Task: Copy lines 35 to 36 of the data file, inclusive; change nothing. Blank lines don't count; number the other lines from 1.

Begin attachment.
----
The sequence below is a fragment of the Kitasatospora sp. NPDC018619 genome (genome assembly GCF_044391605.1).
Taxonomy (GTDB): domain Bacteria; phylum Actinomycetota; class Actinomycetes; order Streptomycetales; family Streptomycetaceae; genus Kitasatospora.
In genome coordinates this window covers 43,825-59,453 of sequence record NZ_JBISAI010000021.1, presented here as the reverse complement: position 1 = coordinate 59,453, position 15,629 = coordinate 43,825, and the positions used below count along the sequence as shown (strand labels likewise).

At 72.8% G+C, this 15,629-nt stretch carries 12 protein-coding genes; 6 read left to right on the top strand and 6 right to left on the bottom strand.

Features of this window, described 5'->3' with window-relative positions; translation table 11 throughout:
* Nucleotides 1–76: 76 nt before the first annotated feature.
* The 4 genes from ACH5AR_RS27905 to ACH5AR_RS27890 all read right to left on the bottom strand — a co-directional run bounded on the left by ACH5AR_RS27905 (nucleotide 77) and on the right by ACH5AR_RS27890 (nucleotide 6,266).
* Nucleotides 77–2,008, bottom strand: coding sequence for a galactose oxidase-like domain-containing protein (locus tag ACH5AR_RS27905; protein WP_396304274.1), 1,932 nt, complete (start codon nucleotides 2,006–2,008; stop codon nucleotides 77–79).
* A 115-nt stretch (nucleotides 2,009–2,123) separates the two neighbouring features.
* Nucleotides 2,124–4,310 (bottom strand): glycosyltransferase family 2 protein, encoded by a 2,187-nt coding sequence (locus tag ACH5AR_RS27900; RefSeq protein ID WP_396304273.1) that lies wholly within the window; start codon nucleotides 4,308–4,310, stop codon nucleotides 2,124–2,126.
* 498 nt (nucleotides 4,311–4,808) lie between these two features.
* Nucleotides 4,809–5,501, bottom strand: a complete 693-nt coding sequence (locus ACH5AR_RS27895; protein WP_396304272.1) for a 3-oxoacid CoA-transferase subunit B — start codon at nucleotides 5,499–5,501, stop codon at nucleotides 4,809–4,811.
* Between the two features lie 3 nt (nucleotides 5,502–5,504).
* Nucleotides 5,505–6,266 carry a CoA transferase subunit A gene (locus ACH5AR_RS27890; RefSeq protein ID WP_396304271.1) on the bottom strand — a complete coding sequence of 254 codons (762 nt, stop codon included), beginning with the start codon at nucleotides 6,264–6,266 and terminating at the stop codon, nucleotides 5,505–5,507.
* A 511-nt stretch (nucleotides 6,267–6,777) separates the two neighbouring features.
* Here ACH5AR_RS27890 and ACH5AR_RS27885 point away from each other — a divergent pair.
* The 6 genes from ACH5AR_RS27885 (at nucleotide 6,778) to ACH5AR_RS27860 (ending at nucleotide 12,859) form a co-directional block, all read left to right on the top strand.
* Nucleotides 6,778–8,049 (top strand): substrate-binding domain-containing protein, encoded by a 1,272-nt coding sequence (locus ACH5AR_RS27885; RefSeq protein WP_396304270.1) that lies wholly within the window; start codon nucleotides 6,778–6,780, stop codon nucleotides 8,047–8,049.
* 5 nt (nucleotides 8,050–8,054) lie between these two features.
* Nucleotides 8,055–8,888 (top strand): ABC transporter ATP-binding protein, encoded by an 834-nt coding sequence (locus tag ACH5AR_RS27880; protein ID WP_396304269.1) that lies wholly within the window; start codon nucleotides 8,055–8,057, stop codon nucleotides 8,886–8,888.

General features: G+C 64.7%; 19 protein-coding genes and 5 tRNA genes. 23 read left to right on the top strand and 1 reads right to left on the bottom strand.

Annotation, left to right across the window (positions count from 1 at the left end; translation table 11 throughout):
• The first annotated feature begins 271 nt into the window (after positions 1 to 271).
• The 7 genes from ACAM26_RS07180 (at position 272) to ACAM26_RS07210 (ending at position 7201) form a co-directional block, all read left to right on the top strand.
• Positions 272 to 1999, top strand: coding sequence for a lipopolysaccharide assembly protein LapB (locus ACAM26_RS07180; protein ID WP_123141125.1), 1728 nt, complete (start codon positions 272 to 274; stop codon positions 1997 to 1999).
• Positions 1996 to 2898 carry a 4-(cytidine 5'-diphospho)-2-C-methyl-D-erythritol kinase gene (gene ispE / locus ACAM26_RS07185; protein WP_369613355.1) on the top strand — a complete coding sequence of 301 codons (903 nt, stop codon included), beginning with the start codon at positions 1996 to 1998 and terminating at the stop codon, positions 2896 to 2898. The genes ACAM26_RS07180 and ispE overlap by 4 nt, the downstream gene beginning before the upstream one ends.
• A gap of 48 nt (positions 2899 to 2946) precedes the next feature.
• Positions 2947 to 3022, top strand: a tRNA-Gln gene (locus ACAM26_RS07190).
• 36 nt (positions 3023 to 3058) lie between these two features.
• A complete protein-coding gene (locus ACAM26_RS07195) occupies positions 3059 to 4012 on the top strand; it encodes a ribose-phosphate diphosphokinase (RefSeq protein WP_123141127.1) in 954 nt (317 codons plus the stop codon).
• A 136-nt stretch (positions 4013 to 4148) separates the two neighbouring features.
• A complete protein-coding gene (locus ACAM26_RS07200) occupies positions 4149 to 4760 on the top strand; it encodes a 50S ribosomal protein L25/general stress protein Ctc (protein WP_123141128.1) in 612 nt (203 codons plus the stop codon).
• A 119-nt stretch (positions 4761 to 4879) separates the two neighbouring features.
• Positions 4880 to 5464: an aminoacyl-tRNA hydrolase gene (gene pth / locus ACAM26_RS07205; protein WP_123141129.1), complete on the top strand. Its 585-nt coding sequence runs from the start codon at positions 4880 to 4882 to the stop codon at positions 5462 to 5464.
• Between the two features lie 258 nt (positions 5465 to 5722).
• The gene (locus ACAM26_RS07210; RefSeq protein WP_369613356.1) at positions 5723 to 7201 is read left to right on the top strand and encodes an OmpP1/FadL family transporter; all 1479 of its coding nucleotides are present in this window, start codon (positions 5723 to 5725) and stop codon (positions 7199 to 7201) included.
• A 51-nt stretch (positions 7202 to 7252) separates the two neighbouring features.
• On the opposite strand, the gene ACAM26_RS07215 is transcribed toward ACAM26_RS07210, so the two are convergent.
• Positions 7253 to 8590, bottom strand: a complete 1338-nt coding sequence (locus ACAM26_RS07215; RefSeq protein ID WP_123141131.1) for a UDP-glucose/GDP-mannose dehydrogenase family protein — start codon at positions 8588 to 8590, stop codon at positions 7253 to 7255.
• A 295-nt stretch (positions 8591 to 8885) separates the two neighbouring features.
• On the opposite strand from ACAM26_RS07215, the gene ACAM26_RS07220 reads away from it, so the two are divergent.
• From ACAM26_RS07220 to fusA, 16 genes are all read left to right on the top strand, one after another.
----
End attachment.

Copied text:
• Between the two features lie 258 nt (positions 5465 to 5722).
• The gene (locus ACAM26_RS07210; RefSeq protein WP_369613356.1) at positions 5723 to 7201 is read left to right on the top strand and encodes an OmpP1/FadL family transporter; all 1479 of its coding nucleotides are present in this window, start codon (positions 5723 to 5725) and stop codon (positions 7199 to 7201) included.